India: Food chain reaction.
Also: China, Taiwan, Europe, the Sahel and Vanuatu.
INDIA. Food chain reaction.
Delhi brings in more export controls.
India expanded rice trade restrictions on Friday and Sunday, adding to pressures that have pushed the commodity to 12-year highs. Regional sugar prices hit a weekly high on Friday on speculation that Delhi would soon ban exports.
INTELLIGENCE. Export restrictions are harming India’s neighbours – Nepal has an onion shortage; refugees in Bangladesh have had rations cut – but ahead of next year’s elections, Narendra Modi’s government is prioritising inflation over influence. Still, trade restrictions can have unintended consequences. For every consumer wanting low prices, there’s a farmer who doesn’t. One of Modi’s challenges will be to win back agricultural states like Punjab.
FOR BUSINESS. Delhi imposed a 20% duty on parboiled rice exports on Friday and set a $1,200 per ton floor for basmati exports on Sunday. Traders had allegedly circumvented existing non-basmati restrictions by marking exports under these other categories – a sign of the futility of export bans. Other suppliers are unlikely to plug the shortfall. Vietnam and Thailand – the next biggest after India – are at current production capacity due to water issues.
CHINA. Managed decline.
Beijing is letting some over-geared developers fail.
Markets rose on Monday after China halved duties on stock trading and approved affordable housing guidelines. Real estate firm Evergrande was the exception. Its stocks plunged 87% on its first day of trade after a bankruptcy filing.
INTELLIGENCE. Beijing doesn’t want an economic crisis, but it won’t mind a few eggs being broken. Despite worries in the West, China appears on track for growth of at least 5% to the end of 2023. While not the post-COVID recovery many had hoped for, a shake-out of bad debtors should lead to a more sustainable trajectory in the long term. Helping that could be a ceasefire in the trade war. US Commerce Secretary Gina Raimondo began a four-day visit on Sunday.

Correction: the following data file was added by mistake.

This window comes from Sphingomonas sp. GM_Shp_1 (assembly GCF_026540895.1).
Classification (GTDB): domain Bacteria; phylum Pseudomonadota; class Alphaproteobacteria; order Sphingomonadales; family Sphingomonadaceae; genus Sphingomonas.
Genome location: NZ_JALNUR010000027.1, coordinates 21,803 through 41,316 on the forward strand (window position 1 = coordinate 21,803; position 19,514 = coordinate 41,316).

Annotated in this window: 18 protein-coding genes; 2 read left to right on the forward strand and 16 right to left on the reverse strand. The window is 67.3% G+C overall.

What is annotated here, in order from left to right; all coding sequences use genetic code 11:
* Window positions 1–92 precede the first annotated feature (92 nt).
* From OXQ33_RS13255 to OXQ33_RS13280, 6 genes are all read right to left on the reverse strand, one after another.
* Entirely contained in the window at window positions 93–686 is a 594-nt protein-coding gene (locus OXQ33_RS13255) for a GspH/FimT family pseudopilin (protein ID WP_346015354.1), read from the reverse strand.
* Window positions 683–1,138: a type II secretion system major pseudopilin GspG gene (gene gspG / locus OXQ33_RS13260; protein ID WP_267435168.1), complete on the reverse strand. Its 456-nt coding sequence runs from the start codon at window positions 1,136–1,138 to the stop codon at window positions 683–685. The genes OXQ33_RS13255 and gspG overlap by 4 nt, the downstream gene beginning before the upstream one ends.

FOR BUSINESS. As reality dawns that Xi Jinping will not rescue failing developers as his predecessors would have, traders are adjusting to a China that will be less dependent on real estate and infrastructure for most of its growth. With consumer confidence down, many doubt Beijing can manage the transition from an economy based on industry and fixed assets to one based on households and services, but Chinese policymakers are showing few signs of panic.
Written by former diplomats and industry specialists, Geopolitical Dispatch gives you the global intelligence for business and investing you won’t find anywhere else.
TAIWAN. Foxconn in the henhouse.
An anti-independence candidate runs for president.
Technology billionaire Terry Gou said on Monday he would enter the race for Taiwan's 2024 elections. Gou has held rallies recently, saying the only way to avoid war with China was to remove the ruling Democratic Progressive Party.
INTELLIGENCE. Gou, founder of Apple-supplier Foxconn, is more likely to take votes from the opposition Kuomintang, which has twice declined to appoint him as their candidate, than harm the DPP’s chances at re-election. Yet his platform speaks for many Taiwanese who worry that their government has taken its independent-leaning rhetoric too far. On Saturday, Beijing carried out large-scale military drills encircling the island as a response to a US arms deal.
FOR BUSINESS. Taiwan’s economic success has been as much due to its deep trade and investment ties to China as to its democratic character. Foxconn, which has most of its factories in China, is a case in point. Many in the West have welcomed Taiwan’s growing independence movement, but the irony is that this is the factor that will harm Taiwan’s existing autonomy the most. Taiwan’s benchmark rose in Monday’s trade, but Foxconn stocks were lower.